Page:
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Biomark Res. 2015 Oct 13;3:22. doi: 10.1186/s40364-015-0047-y. eCollection 2015.

Circulating micrornas associated with glycemic impairment and progression in Asian Indians.

Author information

1
Department of Physiological Nursing, School of Nursing, University of California, 2 Koret Way #N605L, CA 94143 San Francisco, USA.
2
Division of General Internal Medicine, University of California, San Francisco, USA.
3
Department of Physiological Nursing, School of Nursing, University of California, 2 Koret Way #N605L, CA 94143 San Francisco, USA ; Institute for Human Genetics, University of California, San Francisco, USA.
4
Division of General Internal Medicine, University of California, San Francisco, USA ; Department of Epidemiology and Biostatistics, University of California, San Francisco, USA.

Abstract

AIMS/HYPOTHESIS:

Asian Indians have a high incidence of type 2 diabetes, but factors associated with glycemic progression in this population are not understood. MicroRNAs are emerging as important mediators of glucose homeostasis and have not been previously studied in Asian Indians. We examined microRNA (miR) expression associated with glycemic impairment and progression in Asian Indians from the San Francisco Bay Area. We studied 128 Asian Indians age 45-84 years without known cardiovascular disease and not taking diabetes medications. Oral glucose tolerance tests were performed at baseline and after 2.5 years. We quantified circulating miRs from plasma collected during the enrollment visit using a flow cytometry-based assay.

RESULTS:

Glycemic impairment was present in 57 % (n = 73) at baseline. MiR-191 was positively associated with glycemic impairment (odds ratio (OR) 1.7 (95 % CI 1.2, 2.4), p < 0.01). The prevalence of glycemic progression after 2.5 years was 24 % (n = 23). Six miRs were negatively associated with glycemic progression: miR-122 (OR 0.5 (0.2, 0.8), p < 0.01), miR-15a (OR 0.6 (0.4, 0.9), p < 0.01), miR-197 (OR 0.6 (0.4, 0.9), p < 0.01), miR-320a (OR 0.6 (0.4, 0.9), p < 0.01), miR-423 (OR 0.6 (0.4, 0.9), p < 0.01), and miR-486 (OR 0.5 (0.3, 0.8), p < 0.01). Further multivariate adjustment did not attenuate these results.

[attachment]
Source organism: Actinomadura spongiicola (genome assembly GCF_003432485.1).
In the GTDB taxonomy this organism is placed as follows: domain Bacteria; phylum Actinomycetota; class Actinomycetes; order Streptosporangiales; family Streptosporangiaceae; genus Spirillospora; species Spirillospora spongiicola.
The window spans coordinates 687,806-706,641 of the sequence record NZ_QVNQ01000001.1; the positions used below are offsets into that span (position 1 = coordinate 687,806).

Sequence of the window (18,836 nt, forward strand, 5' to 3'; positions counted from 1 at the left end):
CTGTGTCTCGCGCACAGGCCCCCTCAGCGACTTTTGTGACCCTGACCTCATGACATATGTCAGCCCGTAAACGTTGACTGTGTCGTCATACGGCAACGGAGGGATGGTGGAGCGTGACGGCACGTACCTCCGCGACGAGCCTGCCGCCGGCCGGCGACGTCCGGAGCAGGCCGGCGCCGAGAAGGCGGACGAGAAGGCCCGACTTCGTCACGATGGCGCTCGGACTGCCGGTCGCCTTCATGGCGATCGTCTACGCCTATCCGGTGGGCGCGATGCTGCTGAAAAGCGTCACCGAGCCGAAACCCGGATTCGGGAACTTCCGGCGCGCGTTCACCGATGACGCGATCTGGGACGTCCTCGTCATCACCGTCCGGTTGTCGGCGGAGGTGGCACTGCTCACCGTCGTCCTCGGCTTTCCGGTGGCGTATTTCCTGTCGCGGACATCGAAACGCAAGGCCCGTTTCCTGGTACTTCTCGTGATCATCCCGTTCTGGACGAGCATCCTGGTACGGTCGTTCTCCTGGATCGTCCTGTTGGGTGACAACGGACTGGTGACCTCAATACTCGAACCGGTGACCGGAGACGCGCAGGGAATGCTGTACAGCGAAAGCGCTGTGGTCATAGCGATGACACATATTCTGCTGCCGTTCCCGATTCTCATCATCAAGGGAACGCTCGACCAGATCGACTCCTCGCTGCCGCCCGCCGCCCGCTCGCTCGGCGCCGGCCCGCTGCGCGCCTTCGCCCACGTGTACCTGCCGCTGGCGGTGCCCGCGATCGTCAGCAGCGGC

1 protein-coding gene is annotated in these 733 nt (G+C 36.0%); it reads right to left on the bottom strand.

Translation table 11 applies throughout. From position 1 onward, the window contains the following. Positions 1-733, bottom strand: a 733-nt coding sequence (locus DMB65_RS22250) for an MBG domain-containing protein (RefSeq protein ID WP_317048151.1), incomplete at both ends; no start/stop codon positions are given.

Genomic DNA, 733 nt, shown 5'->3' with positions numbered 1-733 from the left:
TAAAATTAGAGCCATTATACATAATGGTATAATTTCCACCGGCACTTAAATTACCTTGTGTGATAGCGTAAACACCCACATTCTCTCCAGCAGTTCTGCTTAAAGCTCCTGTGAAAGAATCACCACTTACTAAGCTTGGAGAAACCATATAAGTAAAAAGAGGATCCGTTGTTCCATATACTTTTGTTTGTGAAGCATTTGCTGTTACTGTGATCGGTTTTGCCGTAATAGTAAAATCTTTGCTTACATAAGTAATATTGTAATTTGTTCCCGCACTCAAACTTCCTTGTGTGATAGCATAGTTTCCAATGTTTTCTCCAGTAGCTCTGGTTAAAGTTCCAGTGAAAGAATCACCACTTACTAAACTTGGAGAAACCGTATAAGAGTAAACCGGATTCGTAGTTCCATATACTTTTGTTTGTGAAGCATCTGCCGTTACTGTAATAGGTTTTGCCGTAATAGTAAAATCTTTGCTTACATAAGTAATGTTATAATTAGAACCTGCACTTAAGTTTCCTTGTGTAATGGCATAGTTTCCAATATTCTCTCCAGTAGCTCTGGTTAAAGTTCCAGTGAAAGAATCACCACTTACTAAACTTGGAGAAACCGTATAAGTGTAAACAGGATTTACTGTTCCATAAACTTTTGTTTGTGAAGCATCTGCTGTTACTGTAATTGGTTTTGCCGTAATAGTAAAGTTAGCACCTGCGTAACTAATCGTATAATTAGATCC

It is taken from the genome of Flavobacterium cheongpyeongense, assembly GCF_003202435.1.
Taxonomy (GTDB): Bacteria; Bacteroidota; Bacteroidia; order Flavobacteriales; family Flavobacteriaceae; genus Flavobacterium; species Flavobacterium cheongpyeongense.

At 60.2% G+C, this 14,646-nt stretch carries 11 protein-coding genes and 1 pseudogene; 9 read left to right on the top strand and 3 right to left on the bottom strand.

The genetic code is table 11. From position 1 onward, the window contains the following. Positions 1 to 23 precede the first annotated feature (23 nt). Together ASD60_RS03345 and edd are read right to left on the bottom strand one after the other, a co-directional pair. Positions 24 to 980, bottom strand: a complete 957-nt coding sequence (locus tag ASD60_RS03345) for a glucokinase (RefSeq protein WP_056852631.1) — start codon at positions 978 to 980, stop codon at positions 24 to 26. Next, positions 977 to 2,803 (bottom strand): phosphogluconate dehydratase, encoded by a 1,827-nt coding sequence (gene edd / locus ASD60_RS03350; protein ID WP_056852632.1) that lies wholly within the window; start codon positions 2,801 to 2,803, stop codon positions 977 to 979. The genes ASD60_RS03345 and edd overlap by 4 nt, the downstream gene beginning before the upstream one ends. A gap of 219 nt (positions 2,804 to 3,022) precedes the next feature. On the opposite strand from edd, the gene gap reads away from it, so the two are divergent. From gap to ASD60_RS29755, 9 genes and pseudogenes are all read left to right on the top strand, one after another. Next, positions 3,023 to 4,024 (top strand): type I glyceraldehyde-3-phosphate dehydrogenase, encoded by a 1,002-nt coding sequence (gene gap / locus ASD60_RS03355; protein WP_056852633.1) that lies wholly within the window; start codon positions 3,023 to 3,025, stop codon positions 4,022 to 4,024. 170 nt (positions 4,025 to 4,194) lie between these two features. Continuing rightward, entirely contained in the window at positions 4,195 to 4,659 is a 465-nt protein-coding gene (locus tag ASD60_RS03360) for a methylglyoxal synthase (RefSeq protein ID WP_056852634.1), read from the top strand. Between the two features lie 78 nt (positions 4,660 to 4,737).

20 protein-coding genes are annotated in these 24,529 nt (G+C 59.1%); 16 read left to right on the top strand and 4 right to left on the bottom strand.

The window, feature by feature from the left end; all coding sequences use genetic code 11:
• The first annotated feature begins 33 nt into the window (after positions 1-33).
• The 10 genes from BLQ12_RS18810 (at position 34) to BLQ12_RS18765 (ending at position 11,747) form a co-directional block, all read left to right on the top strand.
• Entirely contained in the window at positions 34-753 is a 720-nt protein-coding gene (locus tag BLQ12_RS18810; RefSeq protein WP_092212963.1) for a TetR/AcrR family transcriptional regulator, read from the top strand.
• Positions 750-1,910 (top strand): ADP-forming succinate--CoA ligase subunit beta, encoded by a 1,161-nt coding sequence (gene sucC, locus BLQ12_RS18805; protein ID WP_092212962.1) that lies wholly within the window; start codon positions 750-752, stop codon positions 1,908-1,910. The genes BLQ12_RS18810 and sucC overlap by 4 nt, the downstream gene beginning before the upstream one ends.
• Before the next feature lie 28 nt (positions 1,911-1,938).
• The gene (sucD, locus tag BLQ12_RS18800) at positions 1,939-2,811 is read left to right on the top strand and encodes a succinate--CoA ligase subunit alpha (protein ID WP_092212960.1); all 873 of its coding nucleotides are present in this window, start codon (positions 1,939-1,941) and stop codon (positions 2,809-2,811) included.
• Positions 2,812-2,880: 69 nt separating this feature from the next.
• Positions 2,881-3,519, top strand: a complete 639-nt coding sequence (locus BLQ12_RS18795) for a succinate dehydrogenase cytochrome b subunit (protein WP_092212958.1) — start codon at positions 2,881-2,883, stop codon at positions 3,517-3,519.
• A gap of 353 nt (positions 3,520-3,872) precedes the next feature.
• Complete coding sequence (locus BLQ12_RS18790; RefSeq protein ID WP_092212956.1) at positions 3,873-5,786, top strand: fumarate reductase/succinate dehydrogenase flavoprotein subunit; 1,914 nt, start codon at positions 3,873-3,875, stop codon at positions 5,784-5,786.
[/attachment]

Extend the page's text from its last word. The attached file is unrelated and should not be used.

CONCLUSIONS/INTERPRETATION:

This is the first study to investigate circulating miRs associated with glycemic status among this high-risk ethnic group. Individual miRs were significantly associated with both glycemic impairment and glycemic progression. Further studies are needed to determine whether miR (s) might be useful clinical biomarkers for incident T2D in the Asian Indian population.

KEYWORDS:

Asian Indians; Biomarkers; Glycemic impairment; MicroRNA; Type 2 diabetes

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